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How to Set Up Send/Return Effects in Logic Pro 9

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Read Time: 5 min

For many audio writers, the basics of production sometimes seem so trivial that they’re overlooked as topics for sites like Audiotuts+. A piece on setting up send/return effects has been a request of readers for a while now, and today I’ll teach you how to create — and use — this handy method of routing audio through effects processors.

The name send/return came from the practice of sending a sound out from an amp, into an effect processor, and then back into the amp again before finally playing back through the speaker. Although the effected signal never really "returns" to the audio source (the audio track) in digital methods, the name has stuck.

Step 1

Fire up Logic. I’ll be using Logic Pro 9, but this should work just fine in most other versions from the not-to-distant past. Create a new empty project, or you can open an existing one if you want to experiment with a work-in-progress.

Create a new audio track by navigating to the Track > New… menu option.

Once the track is ready, record or import some audio onto it.

Alternatively, you can pick an existing track with audio already in it, if you’re using an existing project.

Step 2

Open the Mixer using the tabs at the bottom of the Arrange screen, and just above the Transport bar. We’re going to create what most audio workstations call an auxiliary track. The auxiliary track will receive audio from other tracks and send just the effected portion to the output of the track (usually the master or a submix).

Go to the Options menu — there’s one at the top of your screen and one in the Mixer, so make sure you use the Mixer’s Options menu. Select Create New Auxiliary Channel Strips. Generally speaking you should make it a stereo track (often things like delay plug-ins will take mono sounds and make them stereo).

You should double-click the track label in the Mixer and rename it, so you don’t forget what it’s for. Complex projects with multiple send/return effects can get confusing!

Step 3

The next step is to tell Logic which “pipe” to feed into the aux track. Busses are a lot like pipes that siphon a portion of audio from one track through to another. We can connect our outgoing sends and auxiliary inputs to different pipes, or busses.

You set the input bus by going to the I/O section of the auxiliary’s channel strip, clicking and holding on the lozenge that will generally by default say “Input 1-2”, and selecting a bus from the Bus sub-menu. In this example, I’ll choose bus 1.

It’s a good idea to jot down a basic list of the busses you’ll need to use regularly to route effects and keep it on your desk or on the screen while you’re working on a project. With multiple audio tracks to add effects to, it can be a pain to scroll back and forth trying to remember which one to use all the time.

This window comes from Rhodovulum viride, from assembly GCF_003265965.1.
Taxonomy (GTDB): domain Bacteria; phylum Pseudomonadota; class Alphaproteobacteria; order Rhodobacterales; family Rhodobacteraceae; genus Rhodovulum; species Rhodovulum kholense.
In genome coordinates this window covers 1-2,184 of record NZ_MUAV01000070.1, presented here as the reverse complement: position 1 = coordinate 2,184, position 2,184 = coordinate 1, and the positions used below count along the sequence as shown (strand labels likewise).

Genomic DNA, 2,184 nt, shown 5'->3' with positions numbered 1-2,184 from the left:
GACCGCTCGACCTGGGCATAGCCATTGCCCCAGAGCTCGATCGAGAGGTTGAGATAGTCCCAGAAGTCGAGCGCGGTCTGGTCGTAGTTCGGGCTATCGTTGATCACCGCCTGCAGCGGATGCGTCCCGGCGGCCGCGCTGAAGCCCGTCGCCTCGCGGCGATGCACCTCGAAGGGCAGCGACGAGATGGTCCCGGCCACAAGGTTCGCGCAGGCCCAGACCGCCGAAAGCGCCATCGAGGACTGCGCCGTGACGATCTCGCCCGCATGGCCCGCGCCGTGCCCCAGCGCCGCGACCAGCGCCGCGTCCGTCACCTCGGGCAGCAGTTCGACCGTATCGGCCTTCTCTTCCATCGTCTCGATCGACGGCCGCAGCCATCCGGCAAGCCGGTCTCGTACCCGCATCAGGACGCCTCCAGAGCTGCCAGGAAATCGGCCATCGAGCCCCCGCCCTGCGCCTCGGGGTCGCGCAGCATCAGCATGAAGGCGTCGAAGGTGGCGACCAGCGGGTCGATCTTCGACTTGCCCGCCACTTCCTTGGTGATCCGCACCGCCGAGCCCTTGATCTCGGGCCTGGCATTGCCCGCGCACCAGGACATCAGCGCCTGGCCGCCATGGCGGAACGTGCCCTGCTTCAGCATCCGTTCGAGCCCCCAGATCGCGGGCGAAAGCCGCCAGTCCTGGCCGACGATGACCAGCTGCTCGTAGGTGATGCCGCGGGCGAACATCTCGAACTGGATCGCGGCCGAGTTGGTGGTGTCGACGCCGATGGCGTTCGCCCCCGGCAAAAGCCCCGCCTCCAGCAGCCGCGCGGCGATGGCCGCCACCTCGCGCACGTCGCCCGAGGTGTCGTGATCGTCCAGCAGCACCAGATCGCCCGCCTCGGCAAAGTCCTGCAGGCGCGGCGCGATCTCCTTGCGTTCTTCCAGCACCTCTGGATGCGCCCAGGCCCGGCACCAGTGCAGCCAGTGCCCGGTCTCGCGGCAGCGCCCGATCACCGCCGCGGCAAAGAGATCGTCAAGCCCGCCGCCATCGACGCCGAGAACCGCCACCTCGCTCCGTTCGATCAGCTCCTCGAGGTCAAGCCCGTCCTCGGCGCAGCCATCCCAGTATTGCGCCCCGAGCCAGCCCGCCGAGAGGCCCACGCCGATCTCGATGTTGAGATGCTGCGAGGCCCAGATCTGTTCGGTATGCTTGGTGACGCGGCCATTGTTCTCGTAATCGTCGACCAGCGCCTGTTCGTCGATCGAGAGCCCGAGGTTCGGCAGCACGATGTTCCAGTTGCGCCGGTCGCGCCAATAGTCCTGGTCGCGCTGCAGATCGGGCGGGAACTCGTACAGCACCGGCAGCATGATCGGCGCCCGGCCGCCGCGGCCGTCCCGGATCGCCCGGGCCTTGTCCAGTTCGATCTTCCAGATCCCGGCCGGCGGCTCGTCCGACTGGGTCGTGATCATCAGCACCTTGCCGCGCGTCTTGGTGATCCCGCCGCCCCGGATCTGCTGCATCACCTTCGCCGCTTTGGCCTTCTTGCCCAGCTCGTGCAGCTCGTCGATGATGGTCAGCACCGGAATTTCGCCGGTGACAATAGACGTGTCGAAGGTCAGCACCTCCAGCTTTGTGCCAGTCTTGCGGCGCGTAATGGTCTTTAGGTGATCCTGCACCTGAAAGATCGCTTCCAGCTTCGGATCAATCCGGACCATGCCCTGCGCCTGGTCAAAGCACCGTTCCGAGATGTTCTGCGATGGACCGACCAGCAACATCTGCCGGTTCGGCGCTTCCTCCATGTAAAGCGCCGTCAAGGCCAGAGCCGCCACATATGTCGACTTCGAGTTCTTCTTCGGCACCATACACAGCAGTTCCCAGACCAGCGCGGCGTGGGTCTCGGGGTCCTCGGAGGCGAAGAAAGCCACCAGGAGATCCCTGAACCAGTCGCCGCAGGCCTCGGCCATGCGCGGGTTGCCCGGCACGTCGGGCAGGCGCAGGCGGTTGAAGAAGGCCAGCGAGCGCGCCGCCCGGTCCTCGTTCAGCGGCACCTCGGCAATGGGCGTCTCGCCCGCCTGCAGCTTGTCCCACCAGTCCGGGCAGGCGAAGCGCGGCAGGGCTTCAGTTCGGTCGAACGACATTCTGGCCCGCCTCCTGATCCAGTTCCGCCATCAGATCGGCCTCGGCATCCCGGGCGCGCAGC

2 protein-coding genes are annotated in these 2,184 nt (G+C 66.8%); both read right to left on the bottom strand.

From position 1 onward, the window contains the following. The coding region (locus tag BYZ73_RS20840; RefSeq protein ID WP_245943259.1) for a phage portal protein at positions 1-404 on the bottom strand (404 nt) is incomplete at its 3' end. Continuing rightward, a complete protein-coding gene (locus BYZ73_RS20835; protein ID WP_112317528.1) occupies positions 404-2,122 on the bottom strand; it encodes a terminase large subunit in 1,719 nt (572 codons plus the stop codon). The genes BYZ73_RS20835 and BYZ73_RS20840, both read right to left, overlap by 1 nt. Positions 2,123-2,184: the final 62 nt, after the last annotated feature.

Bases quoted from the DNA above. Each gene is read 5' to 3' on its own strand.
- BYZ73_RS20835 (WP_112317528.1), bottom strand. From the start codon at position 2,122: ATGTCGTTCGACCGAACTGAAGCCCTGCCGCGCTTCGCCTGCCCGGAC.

Now that we’ve selected an input bus, we know that every time we send audio down that path, it’ll be received and effected by our auxiliary track.

Step 4

Our aux track currently does absolutely nothing except receive audio! Let’s change that by adding an effect. You probably know how to do this, but for the few who don’t, create an insert on the auxiliary track — you can do this by clicking and holding on one of the empty Insert lozenges in the channel strip, and selecting the desired effect. This will also bring up the Insert settings, so you can configure it right away. You’ll no doubt come back to fine tune this once you’re listening to audio come through, but dial in the rough settings you’re after now.

Your aux strip should look like this by now:

Step 5

Now it’s time to head back to your audio track. You should have some audio on it so you can check both the levels of effected audio and whether you’ve configured the effect to your liking.

Unlike the aux track, which has one fixed input, the audio track can send audio off to multiple busses. It will still go from the audio track to the master output — we’re just sending a certain level of the audio signal to be effected. If you’re looking to fully saturate some audio, then you need to place the insert directly on the audio track.

Below the Inserts section of the audio track’s channel strip is the Sends section. Click on one of the empty lozenges here and hold it until the menu comes up. Navigate to the Bus submenu and select the same bus number that you set the auxiliary track to. If you followed my advice and labeled the aux track, Logic will kindly append that label to the bus number your aux track is using.

To set the level of audio sent to the bus, click and drag on the circle next to the send. You don’t need to send a whole lot — around -15dB is a good starting point. At 0dB you’re sending just as much audio to the aux as you’re sending to the master outputs. Subtlety is generally best here.

Always ensure that you set the levels using the sends. Leave the aux track’s fader at 0dB at all times. It might seem more difficult to micromanage a whole bunch of send levels but by trying to control the volume of effects in your project with the aux fader you’ll only introduce mixing balance problems.

You’re now done creating your first send/return effect! The beauty of this system is that you can send multiple audio sources to the same effect processor, and you can repeat step 5 on as many tracks as you like. Your effects should be more cohesive, and save a heck of a lot of computer processing power since you don’t have to run inserts on every channel strip!

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